Six More Healthcare Providers Impacted by Ransomware Attacks

GBMC HealthCare in Maryland, Golden Gate Regional Center in California, and Dyras Dental in Michigan have recently suffered ransomware attacks and Allegheny Health Network, AMITA Health, and Bayhealth have announced they have been affected by the ransomware attack on Blackbaud Inc.

GBMC HealthCare

Towson, MD-based GBMC HealthCare has announced it suffered a ransomware attack on December 6, 2020 that forced its computer systems offline and the healthcare provider is now operating under EHR downtime procedures while the attack is mitigated.  GBMC HealthCare had planned for such an attack and had processes in place to ensure care could continue to be provided to patients while keeping disruption to a minimum.

Safe and effective care continues to be provided to patients and its emergency department did not stop receiving patients; however, some elective procedures scheduled for Monday 7, December were postponed. Efforts are underway to bring systems back online and restore the encrypted data and law enforcement has been notified and is investigating the attack. The Egregor ransomware gang has claimed responsibility for the attack.

Golden Gate Regional Center

Golden Gate Regional Center, a provider of services for individuals with developmental disabilities in Marin, San Francisco, and San Mateo counties in California, identified suspicious activity on its computer systems on September 23, 2020. The investigation revealed the protected health information of 11,315 had been exfiltrated from its computer systems prior to the deployment of ransomware.

Data stolen in the attack was limited to names, GGRC client identification numbers, service codes/descriptions, vendor/service provider names/numbers, month or year of service, and cost information related to the services provided. The investigation did not uncover evidence to suggest any stolen data has been misused. Affected individuals were notified by mail in November and complimentary identity theft protection services have been provided to breach victims.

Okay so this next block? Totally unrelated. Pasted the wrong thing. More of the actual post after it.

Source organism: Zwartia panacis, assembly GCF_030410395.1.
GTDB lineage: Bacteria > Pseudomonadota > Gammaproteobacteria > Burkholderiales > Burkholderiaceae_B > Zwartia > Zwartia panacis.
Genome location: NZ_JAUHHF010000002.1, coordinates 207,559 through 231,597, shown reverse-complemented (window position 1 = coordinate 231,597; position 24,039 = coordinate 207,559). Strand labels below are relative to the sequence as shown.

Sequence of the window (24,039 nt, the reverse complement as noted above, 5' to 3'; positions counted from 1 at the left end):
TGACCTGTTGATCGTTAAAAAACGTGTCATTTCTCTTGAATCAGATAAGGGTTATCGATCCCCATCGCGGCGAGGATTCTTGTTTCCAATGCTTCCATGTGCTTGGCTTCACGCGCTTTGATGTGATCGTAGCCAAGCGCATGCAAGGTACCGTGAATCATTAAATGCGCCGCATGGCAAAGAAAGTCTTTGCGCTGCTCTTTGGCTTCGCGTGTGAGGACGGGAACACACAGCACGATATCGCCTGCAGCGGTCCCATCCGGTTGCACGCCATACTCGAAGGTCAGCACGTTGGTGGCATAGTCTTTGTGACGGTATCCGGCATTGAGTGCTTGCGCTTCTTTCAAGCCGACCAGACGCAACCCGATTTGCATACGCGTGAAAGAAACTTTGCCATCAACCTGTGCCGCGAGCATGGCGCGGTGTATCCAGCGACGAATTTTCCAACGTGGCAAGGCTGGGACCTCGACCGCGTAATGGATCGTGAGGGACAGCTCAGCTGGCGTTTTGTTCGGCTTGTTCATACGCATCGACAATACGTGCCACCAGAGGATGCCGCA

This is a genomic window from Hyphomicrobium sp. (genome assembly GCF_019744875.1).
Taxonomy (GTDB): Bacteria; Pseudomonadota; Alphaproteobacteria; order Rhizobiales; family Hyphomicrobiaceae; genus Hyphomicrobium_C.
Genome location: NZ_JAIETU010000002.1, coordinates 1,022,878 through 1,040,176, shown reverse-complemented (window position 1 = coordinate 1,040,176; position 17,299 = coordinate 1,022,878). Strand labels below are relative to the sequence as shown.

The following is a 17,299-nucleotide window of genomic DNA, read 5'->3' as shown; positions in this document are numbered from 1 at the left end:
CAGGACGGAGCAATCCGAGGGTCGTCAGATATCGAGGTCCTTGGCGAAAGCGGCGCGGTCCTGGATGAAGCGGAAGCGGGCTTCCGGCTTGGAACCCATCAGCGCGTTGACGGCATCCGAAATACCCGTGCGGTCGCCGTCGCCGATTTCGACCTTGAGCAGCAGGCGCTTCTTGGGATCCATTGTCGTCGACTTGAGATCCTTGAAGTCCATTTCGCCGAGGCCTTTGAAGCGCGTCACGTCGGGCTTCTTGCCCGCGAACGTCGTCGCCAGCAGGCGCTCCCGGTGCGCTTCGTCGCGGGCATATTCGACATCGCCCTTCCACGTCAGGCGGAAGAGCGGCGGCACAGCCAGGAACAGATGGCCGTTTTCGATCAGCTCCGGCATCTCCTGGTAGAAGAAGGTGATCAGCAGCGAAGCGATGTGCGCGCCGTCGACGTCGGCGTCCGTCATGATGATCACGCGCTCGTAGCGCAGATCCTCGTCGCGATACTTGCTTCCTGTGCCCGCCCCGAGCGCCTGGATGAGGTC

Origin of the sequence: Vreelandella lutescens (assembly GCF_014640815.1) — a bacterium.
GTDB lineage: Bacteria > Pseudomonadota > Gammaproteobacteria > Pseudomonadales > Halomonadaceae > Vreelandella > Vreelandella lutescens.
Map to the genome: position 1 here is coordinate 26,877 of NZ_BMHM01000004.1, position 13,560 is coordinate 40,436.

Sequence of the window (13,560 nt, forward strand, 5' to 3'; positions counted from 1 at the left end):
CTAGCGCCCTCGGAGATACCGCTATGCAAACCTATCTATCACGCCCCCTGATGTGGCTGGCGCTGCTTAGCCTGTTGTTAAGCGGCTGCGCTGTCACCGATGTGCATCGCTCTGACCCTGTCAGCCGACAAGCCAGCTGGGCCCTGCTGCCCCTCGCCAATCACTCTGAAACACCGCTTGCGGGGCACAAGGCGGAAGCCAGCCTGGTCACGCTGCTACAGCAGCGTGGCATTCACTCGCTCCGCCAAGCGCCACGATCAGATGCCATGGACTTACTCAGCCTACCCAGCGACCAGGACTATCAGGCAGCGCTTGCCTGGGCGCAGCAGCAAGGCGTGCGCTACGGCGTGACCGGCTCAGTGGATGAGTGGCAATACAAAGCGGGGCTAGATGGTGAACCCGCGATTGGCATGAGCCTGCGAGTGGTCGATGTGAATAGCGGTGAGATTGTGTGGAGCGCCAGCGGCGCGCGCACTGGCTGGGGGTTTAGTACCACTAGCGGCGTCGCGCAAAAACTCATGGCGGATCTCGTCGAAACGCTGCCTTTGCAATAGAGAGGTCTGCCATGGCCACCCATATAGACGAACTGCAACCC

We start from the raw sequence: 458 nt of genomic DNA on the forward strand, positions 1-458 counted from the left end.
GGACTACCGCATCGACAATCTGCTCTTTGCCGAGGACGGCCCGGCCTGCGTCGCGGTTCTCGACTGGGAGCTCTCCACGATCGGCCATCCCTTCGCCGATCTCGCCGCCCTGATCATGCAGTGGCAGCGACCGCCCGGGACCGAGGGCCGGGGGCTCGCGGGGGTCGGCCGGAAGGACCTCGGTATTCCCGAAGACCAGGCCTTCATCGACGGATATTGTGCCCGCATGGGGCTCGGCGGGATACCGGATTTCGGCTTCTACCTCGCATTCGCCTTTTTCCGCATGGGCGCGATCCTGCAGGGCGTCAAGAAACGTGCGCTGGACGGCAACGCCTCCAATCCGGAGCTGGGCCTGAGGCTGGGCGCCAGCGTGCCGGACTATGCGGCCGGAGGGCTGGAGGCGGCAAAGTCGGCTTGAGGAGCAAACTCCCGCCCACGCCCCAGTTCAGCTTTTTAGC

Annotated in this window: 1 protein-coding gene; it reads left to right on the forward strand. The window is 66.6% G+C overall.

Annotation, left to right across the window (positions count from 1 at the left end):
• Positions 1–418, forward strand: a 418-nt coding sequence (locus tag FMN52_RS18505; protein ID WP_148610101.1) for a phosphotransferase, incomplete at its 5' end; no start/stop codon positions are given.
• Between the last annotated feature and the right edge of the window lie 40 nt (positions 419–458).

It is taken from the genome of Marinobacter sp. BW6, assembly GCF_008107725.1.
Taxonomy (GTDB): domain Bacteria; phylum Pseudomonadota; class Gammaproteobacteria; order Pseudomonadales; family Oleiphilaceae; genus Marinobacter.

Dyras Dental

Dyras Dental in Lansing, MI has experienced a ransomware attack involving Egregor ransomware, although this has not been confirmed by the dental service provider. A dump of data stolen in the attack was identified by on September 24, 2020. Attempts were made to contact Dyras Dental, but no response was received. has referred the breach to the Department of Health and Human Services’ Office for Civil Rights as it would appear that the breach has not been reported and patients have not received notification that their PHI has been stolen.

According to, the dumped data included over 100 files that included insurance billing information, employee W-2 statements, and voicemail recordings containing PHI.

Allegheny Health Network, AMITA Health, and Bayhealth Impacted by Blackbaud Ransomware Attack

Pennsylvania-based Allegheny Health Network, Illinois-based AMITA Health, and Delaware-based Bayhealth have recently announced they have been impacted by the ransomware attack on the software and cloud computing services provider Blackbaud. The healthcare providers used Blackbaud to maintain their fund-raising records and donor databases.

Blackbaud assured the three healthcare providers that no credit card information, bank account information, or social security numbers were compromised in the attack, but some protected health information was stolen by the attackers prior to the deployment of ransomware. Blackbaud paid the ransom demand and received assurances that all stolen data was subsequently destroyed and has not been, and will not be, sold on, published, or misused.

Allegheny Health Network was one of the worst affected clients with the records of 299,507 individuals stolen in the attack. AMITA Health has reported the breach as affecting 261,054 individuals and Bayhealth says 78,006 individuals were affected.

University of Vermont Medical Center Ransomware Attack Cost Could Exceed $63 Million

Ransomware attacks can prove extremely costly. The October 2020 ransomware attack on the University of Vermont Medical Center has reportedly cost more than $1.5 million per day in lost revenue and increased expenses, according to hospital president Stephen Leffler, not including the cost of getting its systems back up and running. The attack occurred on October 28, 2020 and 42 days later losses continue to be experienced. Lost revenue and expenses could exceed $63 million.

The hospital has restored many systems and is operational; however, around 30% of the 600 applications used by the hospital remain out of action and disruption is still being experienced in some areas. Most of the radiology systems have now been restored, although that process has taken around six weeks, cancer treatment capabilities are still not fully restored, sleep studies have not been restarted, and the process of addressing the backlog of postponed appointments and entering handwritten records into its systems is expected to take several more weeks.

Resource: HipaaJurnal